QUESTIONER: Maybe you are aware that the term of the Governor of the Mexican Central Bank, Mr. Ortiz, is to expire. And now there is a lot of talk that maybe his replacement or the possibility that he could have a replacement could be subject to some difficulties due to the crisis in the Mexican Congress. No one in Mexico discussed the capabilities of Mr. Ortiz. Actually, he has been given very high ratings. I just wondered if the IMF has a comment on that, I mean, how does the IMF see the potential that Mexico could have some kind of impasse on having a new Governor for the central bank.
MR. DAWSON: No, I don't think it is appropriate for me to comment on that. I just would let that pass.
QUESTIONER: Tom, steel tariffs. We are expecting today or this week, today or tomorrow, the steel tariffs to be lifted. What is the IMF's view on this? And do you think they did more harm than good?
MR. DAWSON: I don't think I will disappoint you by not responding to the specifics of your question. I think the Fund is on the record in association with other multilateral institutions, mostly recently in a joint letter with President Wolfensohn of the World Bank to our member Governors, members of WTO as well as those countries that are members of the Fund and the Bank and not members of WTO, expressing our strong belief on the importance of moving ahead with the Doha Round. So that is a commitment we have often expressed and have called on all members and institutions to work however they can toward that process. But in terms of individual bilateral disputes, I don't think it is appropriate. We, of course, are not a lead agency on any of these individual disputes, in any event.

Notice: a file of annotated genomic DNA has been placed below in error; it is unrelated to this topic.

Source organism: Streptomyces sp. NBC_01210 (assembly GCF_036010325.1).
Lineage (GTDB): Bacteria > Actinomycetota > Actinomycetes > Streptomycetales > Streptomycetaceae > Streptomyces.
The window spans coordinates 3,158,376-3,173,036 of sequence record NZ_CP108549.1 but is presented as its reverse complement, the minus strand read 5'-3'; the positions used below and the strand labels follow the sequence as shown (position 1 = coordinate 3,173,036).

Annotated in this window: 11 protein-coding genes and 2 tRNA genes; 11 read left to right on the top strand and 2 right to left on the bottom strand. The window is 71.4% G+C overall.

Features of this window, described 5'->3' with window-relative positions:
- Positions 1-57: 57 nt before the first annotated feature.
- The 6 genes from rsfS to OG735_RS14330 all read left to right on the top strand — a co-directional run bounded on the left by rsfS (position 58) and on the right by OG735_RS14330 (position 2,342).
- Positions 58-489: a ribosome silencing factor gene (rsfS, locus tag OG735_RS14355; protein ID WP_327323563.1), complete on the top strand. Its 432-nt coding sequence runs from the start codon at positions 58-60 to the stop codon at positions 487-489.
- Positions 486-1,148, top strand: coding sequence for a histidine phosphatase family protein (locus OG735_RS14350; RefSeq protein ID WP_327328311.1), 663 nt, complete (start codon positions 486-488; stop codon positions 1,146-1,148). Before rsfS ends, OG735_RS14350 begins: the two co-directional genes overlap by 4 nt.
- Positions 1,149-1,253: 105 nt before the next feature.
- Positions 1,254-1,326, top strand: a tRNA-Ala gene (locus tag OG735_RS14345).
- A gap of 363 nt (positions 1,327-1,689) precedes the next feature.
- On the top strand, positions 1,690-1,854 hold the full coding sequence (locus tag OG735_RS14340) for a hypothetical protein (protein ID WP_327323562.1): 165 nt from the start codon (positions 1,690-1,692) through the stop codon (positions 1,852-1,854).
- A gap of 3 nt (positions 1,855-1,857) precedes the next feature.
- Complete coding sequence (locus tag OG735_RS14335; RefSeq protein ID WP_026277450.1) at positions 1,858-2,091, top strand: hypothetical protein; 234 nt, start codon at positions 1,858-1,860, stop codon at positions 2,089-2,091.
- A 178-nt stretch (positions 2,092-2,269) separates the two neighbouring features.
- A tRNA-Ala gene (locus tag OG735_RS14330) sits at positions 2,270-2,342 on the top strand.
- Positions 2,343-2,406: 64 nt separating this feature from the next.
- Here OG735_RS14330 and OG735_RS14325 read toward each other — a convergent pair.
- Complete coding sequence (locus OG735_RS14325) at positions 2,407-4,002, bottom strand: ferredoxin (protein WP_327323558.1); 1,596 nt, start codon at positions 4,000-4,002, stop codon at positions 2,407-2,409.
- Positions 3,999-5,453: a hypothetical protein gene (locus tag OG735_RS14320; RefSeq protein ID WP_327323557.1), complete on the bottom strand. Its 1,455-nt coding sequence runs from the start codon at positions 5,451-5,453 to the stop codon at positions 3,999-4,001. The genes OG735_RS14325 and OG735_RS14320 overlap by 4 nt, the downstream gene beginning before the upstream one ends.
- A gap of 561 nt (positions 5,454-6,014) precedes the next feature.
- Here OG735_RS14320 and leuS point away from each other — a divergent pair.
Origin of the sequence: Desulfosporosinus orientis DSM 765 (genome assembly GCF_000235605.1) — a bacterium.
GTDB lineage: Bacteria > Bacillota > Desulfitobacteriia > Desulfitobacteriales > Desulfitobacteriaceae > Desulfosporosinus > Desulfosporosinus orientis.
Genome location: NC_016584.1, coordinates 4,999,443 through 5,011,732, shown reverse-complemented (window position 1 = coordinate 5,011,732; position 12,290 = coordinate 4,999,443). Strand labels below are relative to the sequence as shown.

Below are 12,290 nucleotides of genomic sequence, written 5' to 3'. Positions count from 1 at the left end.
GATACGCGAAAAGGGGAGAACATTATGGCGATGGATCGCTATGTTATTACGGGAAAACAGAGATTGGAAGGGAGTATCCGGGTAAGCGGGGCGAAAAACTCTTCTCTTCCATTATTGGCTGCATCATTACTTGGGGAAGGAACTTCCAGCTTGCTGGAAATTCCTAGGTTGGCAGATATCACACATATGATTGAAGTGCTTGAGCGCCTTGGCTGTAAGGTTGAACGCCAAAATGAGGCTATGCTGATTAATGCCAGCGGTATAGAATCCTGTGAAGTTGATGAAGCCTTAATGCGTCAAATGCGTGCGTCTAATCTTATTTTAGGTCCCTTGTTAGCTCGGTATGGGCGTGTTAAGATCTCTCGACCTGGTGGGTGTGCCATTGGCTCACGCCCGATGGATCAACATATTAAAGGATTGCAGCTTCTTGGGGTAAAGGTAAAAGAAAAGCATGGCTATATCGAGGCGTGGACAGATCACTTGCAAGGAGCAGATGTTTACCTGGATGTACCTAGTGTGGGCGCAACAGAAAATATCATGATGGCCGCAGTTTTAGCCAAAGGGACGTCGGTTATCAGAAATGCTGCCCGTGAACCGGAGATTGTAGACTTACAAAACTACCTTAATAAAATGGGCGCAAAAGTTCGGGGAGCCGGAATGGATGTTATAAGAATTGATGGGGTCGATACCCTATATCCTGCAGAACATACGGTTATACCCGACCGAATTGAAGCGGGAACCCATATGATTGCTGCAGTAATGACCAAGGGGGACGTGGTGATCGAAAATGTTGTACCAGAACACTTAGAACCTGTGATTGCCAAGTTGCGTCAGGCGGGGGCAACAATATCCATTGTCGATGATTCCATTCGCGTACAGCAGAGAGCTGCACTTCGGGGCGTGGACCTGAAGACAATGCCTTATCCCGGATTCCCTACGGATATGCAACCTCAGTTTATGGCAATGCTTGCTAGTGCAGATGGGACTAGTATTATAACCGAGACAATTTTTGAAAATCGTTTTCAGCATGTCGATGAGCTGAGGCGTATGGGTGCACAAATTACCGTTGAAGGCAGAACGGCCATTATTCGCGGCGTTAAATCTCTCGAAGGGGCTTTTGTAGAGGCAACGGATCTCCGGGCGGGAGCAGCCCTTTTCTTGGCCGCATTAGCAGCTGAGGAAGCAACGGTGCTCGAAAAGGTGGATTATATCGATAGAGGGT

The letter that I referred to has been posted.
QUESTIONER: Would you give us a sense of how the IMF sees the things going in Argentina, if the agreement is going at the pace that it was expected?
MR. DAWSON: I think we need to keep in mind, I would argue, how little time in a sense has passed since the new agreement was approved. It was approved, in fact, on September 20th, a new three-year stand-by. And it was intended to build on the progress made under the transitional program, which did help restore macroeconomic stability and indeed has led to, I think, quite a decent recovery. And now this program contains a road map of actions to make—for sustaining this recovery.
As I think you are aware, the first review mission has returned to headquarters and staff is working and in contact with the authorities toward finalizing a draft letter of intent to be submitted for Board consideration. There has been progress in a number of areas. The recovery is clearly stronger than anticipated, and the macroeconomic policies are comfortably on track. For example, the monetary and fiscal policy targets for end-October were met.
On the structural agenda, while some fiscal structural measures are advancing, particularly, for example, the anti-tax evasion legislation and the 2004 budget, discussions do continue on the authorities' plans for strengthening the profitability of the banking sector and taking forward the debt restructuring process. I will get to that in a moment. And the World Bank is continuing to discuss with the authorities issues of utility reform where they have the lead.